You may have trouble sleeping at any point throughout your recovery. Still, it’s more common in the days and weeks after surgery. For example, one study found that 48 percent of patients who reported having trouble sleeping the night after surgery blamed pain.
What can you do to get better sleep after surgery? Here are some tips to help you get better rest after surgery and deal with insomnia anytime during your recovery.
1. Try Out Different Sleeping Positions Until You Find One That Works For You
There is no “right” way to sleep after surgery; it depends on the incision site and procedure. However, after medical procedures, many people report that getting into the habit of lying on their back helps relieve postoperative insomnia.
This is because your neck and head may relax in a more natural position, and you won’t have to worry about putting any strain on the incision.
Finding a sleeping position that works for you is vital. Maintaining a flexed knee position relieves stress on the lower back. It is recommended for persons who have undergone back surgery. Put pillows between your knees for more support after hip surgery.
Prevent sleeping on your stomach at all costs; the extra weight and strain on your neck and spine is just one more thing that could be contributing to your insomnia.
2. Breathe Deeply
Relax your body and mind with some deep breathing techniques. Meditation involves training one’s attention on breathing to relieve stress and anxiety.
To begin, bring your attention to your nose and take a slow, deep breath through it for a count of four. Hold that breath for the same amount of time. Next, breathe out with your mouth for a full six counts. If it’s not working, try again, this time going more slowly.
3. Relax And Get Ready For Bed
A good night’s sleep can be aided by engaging in activities that promote calm and relaxation, just as they can be in the hours leading up to bedtime.
Dimming the lights, playing soothing music, taking a warm bath or shower, and enjoying a cup of chamomile tea are all good options.
Having a regular bedtime is another key factor in creating a restful sleep environment. In doing so, you help maintain a healthy rhythm within your body.
4. Improve Your Bedroom For Better Sleep
Don’t let electrical devices inside your bedroom; make sure it’s nice and dark before you turn in.
If you have difficulties falling asleep, a sleep mask and earplugs will help block out the light and noise. Be sure to consult with your care team regarding any potential adjustments you may want to make to the way you sleep.
5. Adjust Your Medication
After any kind of surgery, you should expect some pain or discomfort. If you need to take pain medication, try to take it no later than 30 minutes before bedtime so that you may relax and get some rest.
Zolpidem, melatonin, and dexmedetomidine are some drugs shown to help facilitate sleep in the days following surgery. Make sure your doctor approves of these choices.
6. Share Your Worries
Anyone would be understandably scared or worried about recuperating after surgery or just spending time in a hospital.
The need for caregiving, a shift in income, a pause in employment, or a complete upheaval of one’s lifestyle are some of the additional concerns that may arise. But you don’t have to manage them on your own.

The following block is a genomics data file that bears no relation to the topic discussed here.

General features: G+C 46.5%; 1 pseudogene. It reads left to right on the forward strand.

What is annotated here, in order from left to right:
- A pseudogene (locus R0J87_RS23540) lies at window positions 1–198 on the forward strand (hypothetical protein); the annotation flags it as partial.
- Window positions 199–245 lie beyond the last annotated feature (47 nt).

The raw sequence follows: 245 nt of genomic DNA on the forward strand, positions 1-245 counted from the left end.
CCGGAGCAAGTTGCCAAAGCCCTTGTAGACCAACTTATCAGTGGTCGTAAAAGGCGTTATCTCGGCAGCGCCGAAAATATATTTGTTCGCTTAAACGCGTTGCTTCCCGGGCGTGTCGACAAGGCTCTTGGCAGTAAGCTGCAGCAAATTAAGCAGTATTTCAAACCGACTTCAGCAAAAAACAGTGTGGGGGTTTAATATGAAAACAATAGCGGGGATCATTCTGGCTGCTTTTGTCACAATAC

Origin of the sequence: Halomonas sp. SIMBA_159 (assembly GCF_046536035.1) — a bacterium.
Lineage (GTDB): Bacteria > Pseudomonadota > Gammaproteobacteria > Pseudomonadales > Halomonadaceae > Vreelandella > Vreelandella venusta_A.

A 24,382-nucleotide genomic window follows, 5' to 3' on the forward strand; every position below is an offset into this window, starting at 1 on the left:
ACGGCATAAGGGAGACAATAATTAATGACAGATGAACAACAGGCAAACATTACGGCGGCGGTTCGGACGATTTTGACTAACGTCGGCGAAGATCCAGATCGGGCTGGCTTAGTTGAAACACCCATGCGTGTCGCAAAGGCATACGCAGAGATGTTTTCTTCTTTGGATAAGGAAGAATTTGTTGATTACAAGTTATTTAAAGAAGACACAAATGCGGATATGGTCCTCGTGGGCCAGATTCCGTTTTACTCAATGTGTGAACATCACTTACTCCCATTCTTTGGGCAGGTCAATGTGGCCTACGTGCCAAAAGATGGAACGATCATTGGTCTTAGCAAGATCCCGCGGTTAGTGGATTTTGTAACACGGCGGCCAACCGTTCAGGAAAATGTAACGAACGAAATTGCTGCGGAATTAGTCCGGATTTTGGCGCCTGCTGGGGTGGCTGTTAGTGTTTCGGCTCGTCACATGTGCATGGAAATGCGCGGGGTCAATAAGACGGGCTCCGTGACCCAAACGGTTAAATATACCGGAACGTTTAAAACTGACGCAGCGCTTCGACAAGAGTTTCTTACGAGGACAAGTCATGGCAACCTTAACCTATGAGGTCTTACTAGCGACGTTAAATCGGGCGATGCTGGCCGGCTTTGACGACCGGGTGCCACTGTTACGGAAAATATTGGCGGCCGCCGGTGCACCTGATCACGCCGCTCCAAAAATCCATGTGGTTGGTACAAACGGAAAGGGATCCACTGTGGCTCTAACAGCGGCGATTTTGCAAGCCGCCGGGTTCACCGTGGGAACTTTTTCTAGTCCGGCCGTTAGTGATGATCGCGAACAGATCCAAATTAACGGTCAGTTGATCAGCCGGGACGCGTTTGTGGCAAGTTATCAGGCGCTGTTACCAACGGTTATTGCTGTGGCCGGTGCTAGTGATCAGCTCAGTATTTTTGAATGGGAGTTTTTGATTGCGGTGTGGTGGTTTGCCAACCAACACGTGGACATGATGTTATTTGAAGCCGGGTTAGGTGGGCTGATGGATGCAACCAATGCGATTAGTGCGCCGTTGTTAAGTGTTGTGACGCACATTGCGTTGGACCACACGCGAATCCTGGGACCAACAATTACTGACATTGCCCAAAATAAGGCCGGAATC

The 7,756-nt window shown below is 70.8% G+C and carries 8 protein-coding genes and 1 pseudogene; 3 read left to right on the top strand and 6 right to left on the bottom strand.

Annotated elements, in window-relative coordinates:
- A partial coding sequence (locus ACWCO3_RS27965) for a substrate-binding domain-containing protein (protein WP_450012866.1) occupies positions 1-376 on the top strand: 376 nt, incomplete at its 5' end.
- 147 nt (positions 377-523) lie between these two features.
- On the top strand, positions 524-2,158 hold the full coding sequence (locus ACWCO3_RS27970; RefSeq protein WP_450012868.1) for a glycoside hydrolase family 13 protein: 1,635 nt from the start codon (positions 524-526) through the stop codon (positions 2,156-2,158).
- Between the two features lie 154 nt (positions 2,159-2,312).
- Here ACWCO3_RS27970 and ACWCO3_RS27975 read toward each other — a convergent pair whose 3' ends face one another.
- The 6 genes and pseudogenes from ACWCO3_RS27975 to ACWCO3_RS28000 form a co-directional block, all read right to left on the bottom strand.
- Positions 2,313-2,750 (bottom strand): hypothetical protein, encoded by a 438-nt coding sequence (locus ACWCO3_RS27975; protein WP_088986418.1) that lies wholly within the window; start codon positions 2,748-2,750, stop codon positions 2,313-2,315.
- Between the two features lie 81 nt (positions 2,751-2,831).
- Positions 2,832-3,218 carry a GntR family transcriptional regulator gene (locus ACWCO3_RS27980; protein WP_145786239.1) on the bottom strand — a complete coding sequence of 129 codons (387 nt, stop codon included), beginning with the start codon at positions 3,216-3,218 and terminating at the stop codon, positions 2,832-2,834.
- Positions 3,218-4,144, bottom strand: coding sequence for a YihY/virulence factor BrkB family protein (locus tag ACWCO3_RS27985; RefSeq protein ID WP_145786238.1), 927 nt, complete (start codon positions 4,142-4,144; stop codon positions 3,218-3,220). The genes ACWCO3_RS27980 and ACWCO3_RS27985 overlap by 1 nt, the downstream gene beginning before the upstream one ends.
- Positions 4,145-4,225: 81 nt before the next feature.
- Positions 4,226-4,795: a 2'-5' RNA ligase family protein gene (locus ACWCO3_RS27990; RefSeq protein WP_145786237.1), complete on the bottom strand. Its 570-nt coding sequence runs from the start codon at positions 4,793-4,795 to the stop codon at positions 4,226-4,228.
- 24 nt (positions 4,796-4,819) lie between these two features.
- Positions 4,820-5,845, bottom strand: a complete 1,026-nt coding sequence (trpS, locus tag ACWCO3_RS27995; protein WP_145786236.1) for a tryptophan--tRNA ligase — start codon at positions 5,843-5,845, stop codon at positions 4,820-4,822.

Dispel your worries by sharing them with someone you care about or can trust. You may also request to speak with the on-call psychiatrist, psychologist, social worker, chaplain, or other mental health professional while in the hospital.
How Long Does Insomnia Last Following Surgery?
The time you have trouble sleeping after surgery depends on the operation’s complexity and whether you’ll need to stay in the hospital overnight for postoperative care. Still, in most cases, insomnia will pass quickly.
How long it takes for insomnia to resolve completely after surgery varies from person to person. However, in most cases, you should anticipate that your symptoms will begin to improve within a week.
Sleep disruptions after major surgeries are more common than those from minor ones. In addition, staying overnight in the hospital for any medical treatment increases the likelihood that you may have trouble sleeping.
An occasional occurrence of postoperative insomnia might develop into long-term sleeplessness. One example is how a person’s sleep routine can deteriorate after medical procedures that cause disruptions in normal sleep patterns.
Surgery often results in a period of sleep disturbances. Various things influence your capacity to achieve a restful night’s sleep. First, the medical setting’s loudness, interruptions, or discomfort is to blame. Possible problems include difficulty breathing or pain that keeps you awake at night.
If you experience any difficulties falling asleep, tell your doctor. Whether you need to try a different drug or alter your sleeping environment, they can assist you in finding a cure.
How well you sleep may be greatly improved by adopting healthy habits. Maintaining a regular sleep schedule is essential, as is avoiding stimulants and strenuous activity before sleeping. If these simple approaches don’t work, you can always try a sleep aid like melatonin.
Recuperating from medical procedures or staying in the hospital requires a lot of restful sleep. Restorative sleep is an important self-care practice since it facilitates recovery and calms anxious thoughts. A person who has gotten enough sleep will also be better able to handle recovery challenges.